A Dictionary of American History

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Author: Thomas L. Purvis  | Date: 1995

Concurrent Majority

Concurrent Majority In his “Disquisition on Government” (1843), John Calhoun argued that a historical weakness of democracies was their tendency to degenerate into the oppression of regional or class interests by numerical majorities. To prevent the popular will of a northern majority turning despotic against the southern minority, he advocated a constitutional amendment to create a dual executive, with one president elected by the free states and another by the slave states, and to require that no bill become federal law without the signature of both.

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Chicago: Thomas L. Purvis, "Concurrent Majority," A Dictionary of American History in A Dictionary of American History (Cambridge, Mass.: Blackwell Reference, 1995), Original Sources, accessed September 25, 2022, http://www.originalsources.com/Document.aspx?DocID=4AW2REP37JJY2VU.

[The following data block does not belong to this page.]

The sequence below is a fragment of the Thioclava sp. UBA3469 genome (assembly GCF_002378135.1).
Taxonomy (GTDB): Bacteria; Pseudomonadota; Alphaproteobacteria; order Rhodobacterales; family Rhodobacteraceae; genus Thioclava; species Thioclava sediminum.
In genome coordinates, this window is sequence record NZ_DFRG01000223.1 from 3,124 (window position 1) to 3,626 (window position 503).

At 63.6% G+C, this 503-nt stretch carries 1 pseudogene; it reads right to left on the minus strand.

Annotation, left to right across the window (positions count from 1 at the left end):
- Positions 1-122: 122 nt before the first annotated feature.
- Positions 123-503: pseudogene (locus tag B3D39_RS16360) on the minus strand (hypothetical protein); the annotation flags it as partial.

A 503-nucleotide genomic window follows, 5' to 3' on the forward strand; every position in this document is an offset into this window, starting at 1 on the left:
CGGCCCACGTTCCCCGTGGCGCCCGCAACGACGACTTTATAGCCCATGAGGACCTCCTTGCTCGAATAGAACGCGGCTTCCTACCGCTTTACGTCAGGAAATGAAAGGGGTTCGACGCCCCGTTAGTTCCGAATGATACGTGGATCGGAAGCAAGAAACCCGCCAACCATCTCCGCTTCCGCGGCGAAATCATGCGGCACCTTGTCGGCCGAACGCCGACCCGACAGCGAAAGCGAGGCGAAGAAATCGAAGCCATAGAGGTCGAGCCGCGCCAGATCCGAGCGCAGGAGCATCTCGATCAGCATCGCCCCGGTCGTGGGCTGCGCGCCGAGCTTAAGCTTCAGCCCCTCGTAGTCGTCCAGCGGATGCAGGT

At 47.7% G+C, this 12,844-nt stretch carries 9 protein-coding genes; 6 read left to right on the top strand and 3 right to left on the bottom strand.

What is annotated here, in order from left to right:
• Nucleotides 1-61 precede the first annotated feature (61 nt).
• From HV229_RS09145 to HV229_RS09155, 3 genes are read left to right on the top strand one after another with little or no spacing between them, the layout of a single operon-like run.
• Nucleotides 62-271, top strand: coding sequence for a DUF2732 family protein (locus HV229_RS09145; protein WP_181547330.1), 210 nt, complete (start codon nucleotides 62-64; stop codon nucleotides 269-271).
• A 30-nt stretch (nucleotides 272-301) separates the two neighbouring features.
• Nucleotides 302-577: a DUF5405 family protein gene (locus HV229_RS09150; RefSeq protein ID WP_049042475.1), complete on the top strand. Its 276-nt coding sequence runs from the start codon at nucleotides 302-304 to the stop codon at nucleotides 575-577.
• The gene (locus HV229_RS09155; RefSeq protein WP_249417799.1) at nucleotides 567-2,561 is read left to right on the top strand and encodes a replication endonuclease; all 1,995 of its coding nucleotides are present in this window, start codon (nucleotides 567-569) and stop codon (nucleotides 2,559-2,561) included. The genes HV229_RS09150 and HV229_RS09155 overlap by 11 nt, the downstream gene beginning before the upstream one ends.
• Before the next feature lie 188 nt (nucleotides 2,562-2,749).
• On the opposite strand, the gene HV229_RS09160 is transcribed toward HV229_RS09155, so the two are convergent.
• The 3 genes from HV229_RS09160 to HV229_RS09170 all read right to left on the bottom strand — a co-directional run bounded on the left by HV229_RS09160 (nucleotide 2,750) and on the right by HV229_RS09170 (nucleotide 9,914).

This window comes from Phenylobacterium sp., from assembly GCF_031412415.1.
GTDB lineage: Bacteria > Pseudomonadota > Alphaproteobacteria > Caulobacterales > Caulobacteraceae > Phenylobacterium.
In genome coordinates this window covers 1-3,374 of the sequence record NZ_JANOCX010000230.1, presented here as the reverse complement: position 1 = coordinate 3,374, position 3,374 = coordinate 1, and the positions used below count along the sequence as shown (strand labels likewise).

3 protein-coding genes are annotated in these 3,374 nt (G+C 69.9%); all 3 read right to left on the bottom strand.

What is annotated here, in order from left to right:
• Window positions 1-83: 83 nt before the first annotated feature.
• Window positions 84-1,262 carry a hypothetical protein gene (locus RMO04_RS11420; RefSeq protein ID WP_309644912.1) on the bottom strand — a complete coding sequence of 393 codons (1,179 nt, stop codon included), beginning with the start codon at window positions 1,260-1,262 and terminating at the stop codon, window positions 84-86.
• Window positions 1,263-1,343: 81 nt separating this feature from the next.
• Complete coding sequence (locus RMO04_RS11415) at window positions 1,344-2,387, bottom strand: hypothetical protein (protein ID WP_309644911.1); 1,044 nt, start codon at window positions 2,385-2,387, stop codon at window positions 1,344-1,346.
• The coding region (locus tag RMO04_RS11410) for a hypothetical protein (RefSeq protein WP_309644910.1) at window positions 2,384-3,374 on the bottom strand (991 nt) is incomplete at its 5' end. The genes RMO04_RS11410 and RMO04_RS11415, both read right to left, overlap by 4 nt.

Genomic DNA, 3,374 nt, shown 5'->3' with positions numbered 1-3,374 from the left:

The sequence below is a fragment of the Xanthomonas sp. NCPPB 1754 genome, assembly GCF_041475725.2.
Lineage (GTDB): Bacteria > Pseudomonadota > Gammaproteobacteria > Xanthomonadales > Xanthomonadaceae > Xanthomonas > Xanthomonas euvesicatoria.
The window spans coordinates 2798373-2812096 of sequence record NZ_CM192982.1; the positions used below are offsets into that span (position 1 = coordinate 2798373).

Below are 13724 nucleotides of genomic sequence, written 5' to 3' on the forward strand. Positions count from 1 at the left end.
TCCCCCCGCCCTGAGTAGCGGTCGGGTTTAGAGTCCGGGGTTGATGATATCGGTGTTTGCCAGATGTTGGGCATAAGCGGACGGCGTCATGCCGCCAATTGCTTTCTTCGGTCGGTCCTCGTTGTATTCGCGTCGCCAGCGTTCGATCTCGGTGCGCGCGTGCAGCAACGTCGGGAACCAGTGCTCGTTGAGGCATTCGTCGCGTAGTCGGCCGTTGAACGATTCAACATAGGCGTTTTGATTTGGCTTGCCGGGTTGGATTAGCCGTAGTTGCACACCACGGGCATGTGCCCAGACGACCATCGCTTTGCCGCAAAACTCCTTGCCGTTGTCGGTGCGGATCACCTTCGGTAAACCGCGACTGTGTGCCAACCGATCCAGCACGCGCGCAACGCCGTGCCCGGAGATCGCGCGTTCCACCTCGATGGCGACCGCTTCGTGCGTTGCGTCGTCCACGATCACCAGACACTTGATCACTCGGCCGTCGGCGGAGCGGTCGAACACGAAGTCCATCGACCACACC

MLA: Purvis, Thomas L. "Concurrent Majority." A Dictionary of American History, in A Dictionary of American History, Cambridge, Mass., Blackwell Reference, 1995, Original Sources. 25 Sep. 2022. http://www.originalsources.com/Document.aspx?DocID=4AW2REP37JJY2VU.

Harvard: Purvis, TL, 'Concurrent Majority' in A Dictionary of American History. cited in 1995, A Dictionary of American History, Blackwell Reference, Cambridge, Mass.. Original Sources, retrieved 25 September 2022, from http://www.originalsources.com/Document.aspx?DocID=4AW2REP37JJY2VU.